Wind will once again be our main weather feature today as a very strong jet stream barrels across Northcentral Washington. It will begin to sag south late tonight and should be out of the region by Friday night. Drier air has also moved in and the best chance for showers today will be along the crest of the Cascades and Idaho Panhandle. Forecast challenge for today will be the wind speeds and gusts. Widespread 20-25 mph wind speeds are expected across the Waterville Plateau into the Columbia Basin and Wenatchee Valley. Some locally higher winds up to 30 mph are possible around Wenatchee and portions of the Waterville Plateau. Gusts will be 25 to 35 with some locally higher gusts 45 to 50 mph. A red flag warning has been issued for portions of the Waterville Plateau, Columbia Basin and Wenatchee Valley for this afternoon/evening from 2:00 p.m. to 8:00 p.m. Under sunny skies today, Wenatchee valley high temperatures should top out in the upper 70’s, which is over 10 degrees below normal.
The clear skies tonight and dry air still punching into our area, will lead to a very chilly morning for much of the Cascades and the typically colder valleys across northern Washington. Any outdoor enthusiasts in the Cascade Mountains can expect lows in the 30s while most of Northcentral Washington will see overnight lows in the lower 50’s.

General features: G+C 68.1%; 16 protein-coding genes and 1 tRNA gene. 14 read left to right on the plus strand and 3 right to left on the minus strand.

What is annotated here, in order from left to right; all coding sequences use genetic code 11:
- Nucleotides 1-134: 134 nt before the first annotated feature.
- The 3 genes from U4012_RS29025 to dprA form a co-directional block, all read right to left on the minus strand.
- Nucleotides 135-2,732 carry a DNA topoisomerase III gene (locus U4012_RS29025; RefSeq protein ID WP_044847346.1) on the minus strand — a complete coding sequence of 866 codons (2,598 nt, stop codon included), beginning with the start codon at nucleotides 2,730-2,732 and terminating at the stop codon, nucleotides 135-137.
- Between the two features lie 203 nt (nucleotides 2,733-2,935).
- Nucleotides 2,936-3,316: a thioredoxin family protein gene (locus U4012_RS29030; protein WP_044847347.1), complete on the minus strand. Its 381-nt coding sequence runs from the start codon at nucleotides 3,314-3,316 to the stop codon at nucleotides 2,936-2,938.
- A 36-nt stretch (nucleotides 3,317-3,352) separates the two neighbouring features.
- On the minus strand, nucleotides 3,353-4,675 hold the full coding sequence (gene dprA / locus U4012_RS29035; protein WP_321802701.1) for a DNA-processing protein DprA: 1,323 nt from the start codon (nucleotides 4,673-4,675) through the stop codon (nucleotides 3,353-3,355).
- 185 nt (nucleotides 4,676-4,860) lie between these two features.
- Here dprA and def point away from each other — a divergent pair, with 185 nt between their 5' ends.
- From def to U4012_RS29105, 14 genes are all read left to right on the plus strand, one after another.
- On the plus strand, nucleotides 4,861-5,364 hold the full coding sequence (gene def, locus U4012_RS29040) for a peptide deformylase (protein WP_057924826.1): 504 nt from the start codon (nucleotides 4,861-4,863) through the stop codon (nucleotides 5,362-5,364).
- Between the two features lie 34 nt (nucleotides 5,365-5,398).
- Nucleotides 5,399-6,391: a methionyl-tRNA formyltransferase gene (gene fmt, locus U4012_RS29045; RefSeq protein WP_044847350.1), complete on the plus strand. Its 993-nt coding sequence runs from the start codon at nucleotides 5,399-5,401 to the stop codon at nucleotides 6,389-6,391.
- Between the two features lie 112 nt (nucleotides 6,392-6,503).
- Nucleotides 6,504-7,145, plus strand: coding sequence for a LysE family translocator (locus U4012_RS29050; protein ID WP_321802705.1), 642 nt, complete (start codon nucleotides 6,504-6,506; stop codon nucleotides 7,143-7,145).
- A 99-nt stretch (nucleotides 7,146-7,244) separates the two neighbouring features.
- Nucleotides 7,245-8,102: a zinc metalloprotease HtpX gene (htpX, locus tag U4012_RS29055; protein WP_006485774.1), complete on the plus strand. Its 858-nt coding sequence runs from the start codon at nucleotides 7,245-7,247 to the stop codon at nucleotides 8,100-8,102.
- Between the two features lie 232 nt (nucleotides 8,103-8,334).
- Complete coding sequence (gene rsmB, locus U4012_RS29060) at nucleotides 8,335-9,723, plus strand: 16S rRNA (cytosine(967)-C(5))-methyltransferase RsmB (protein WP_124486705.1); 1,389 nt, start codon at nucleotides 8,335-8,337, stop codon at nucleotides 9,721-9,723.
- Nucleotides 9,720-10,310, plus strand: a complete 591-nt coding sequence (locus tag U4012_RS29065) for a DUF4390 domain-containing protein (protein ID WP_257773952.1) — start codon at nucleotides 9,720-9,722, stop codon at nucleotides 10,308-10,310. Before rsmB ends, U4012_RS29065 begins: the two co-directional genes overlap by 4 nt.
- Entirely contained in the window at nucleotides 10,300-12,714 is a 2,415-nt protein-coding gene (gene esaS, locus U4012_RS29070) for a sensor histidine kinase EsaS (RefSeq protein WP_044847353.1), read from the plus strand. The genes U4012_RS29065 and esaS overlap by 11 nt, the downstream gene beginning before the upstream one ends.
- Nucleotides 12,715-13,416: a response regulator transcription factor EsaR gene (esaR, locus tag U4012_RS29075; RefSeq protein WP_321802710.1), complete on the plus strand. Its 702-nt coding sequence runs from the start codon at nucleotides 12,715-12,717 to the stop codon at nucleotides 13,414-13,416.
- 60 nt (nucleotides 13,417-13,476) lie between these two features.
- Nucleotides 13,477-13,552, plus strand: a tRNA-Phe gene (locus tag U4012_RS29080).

On Friday, we can expect sunny skies and continued breezy conditions out of the northwest between 10-15 mph with gusts to 25 mph, highs in the upper 70’s.
The weather for the weekend looks dry as the cool trough currently over our region shears east toward the Great Lakes. Under sunny skies, high temperatures on Saturday will likely rebound into the mid-80s over most of central and eastern Washington. Sunday weather will warm up even more into the upper 80s to low 90s for the majority of Northcentral Washington.
Monday through Wednesday, weather models continue to forecast above average temperatures early next week into midweek. There is good agreement that a highly amplified ridge of high-pressure weather pattern will develop over North America. By Monday, strong high pressure will be centered over the Rockies with a broad upper low off the coast of British Columbia. At this time, it looks like Monday and Tuesday will be the hottest days of the week before the offshore low pivots inland Tuesday night or Wednesday. High temperatures early next week will be in the lower to mid-90’s.